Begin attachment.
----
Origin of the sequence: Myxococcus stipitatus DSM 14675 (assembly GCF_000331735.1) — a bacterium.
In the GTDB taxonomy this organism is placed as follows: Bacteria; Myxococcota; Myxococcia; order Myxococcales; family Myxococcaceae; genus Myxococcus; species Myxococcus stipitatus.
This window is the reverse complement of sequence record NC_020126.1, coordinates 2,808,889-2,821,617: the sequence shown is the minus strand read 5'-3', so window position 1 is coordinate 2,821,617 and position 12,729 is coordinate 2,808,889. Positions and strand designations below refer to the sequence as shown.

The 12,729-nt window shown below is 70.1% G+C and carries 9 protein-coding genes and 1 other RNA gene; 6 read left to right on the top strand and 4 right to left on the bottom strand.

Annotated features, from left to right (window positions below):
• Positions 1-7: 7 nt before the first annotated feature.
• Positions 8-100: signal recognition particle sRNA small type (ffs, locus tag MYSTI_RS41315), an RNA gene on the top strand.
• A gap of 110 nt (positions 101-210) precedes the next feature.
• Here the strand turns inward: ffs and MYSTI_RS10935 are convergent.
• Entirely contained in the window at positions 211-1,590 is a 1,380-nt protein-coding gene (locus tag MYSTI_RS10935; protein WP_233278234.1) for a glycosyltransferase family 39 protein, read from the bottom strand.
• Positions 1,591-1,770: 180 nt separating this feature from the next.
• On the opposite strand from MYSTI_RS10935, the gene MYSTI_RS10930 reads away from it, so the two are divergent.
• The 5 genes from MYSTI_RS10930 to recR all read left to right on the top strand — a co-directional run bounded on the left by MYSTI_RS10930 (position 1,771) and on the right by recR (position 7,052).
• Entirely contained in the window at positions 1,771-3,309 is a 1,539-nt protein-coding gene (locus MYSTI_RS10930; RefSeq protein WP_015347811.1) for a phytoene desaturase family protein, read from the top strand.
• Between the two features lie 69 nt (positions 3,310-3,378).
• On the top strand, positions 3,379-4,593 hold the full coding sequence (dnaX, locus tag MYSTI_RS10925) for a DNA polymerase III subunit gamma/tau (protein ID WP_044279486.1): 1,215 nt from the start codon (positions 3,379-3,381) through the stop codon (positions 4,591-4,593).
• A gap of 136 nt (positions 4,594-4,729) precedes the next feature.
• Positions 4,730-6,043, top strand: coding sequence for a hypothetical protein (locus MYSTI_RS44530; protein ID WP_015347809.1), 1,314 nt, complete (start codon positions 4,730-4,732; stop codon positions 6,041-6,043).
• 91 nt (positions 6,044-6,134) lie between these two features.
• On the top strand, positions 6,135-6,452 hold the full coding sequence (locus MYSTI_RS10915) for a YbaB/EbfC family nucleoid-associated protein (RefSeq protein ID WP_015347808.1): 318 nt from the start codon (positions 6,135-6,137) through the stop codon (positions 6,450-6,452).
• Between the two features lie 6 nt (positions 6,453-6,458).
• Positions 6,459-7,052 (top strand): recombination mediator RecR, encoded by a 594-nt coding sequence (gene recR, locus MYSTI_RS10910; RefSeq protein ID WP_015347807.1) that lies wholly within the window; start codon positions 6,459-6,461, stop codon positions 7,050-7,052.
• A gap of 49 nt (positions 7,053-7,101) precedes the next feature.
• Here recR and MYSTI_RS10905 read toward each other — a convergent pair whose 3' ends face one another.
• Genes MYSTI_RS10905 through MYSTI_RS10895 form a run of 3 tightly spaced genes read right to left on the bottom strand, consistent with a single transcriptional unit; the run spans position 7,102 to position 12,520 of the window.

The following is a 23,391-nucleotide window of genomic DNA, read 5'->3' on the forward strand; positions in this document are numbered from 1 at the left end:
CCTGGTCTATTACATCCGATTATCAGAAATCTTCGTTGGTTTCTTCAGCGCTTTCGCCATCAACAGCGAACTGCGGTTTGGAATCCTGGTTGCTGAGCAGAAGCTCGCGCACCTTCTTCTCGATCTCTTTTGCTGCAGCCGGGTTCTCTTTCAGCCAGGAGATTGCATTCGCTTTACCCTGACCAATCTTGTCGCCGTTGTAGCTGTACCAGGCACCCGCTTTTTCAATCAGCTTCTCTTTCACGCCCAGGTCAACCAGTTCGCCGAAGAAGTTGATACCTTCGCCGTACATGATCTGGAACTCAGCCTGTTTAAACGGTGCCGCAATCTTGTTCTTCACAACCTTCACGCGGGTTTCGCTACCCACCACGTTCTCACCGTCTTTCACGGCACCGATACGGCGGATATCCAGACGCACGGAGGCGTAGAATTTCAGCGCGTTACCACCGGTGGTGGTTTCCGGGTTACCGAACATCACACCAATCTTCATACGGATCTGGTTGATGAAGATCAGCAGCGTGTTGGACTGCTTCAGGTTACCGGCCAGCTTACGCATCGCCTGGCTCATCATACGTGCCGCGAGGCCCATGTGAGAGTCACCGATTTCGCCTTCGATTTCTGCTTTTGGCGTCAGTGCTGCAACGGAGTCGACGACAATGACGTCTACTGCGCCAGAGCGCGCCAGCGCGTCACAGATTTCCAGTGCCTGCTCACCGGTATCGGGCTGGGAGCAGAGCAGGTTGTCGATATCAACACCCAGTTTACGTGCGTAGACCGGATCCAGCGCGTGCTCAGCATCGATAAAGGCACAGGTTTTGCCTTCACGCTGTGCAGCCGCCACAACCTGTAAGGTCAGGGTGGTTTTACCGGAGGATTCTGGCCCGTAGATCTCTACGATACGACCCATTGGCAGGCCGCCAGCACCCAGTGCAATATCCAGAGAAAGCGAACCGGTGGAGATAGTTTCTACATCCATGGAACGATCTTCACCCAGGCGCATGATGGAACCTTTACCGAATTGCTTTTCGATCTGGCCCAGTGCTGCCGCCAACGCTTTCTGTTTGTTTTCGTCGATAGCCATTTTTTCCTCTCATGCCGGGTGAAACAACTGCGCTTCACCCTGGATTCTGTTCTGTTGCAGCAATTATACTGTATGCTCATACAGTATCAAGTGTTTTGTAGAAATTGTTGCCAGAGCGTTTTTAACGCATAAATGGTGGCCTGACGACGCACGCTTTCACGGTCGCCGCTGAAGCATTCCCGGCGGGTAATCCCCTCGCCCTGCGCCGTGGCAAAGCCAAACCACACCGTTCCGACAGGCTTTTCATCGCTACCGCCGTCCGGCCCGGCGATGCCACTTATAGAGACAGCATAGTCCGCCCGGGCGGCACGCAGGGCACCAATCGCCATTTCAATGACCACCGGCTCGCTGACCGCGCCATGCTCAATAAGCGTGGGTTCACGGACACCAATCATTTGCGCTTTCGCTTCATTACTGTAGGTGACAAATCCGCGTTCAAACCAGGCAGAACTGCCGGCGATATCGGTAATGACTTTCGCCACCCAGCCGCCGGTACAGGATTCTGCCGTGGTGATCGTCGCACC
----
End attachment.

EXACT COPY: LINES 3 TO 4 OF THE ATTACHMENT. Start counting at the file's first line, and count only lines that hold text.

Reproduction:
This window is the reverse complement of sequence record NC_020126.1, coordinates 2,808,889-2,821,617: the sequence shown is the minus strand read 5'-3', so window position 1 is coordinate 2,821,617 and position 12,729 is coordinate 2,808,889. Positions and strand designations below refer to the sequence as shown.

The 12,729-nt window shown below is 70.1% G+C and carries 9 protein-coding genes and 1 other RNA gene; 6 read left to right on the top strand and 4 right to left on the bottom strand.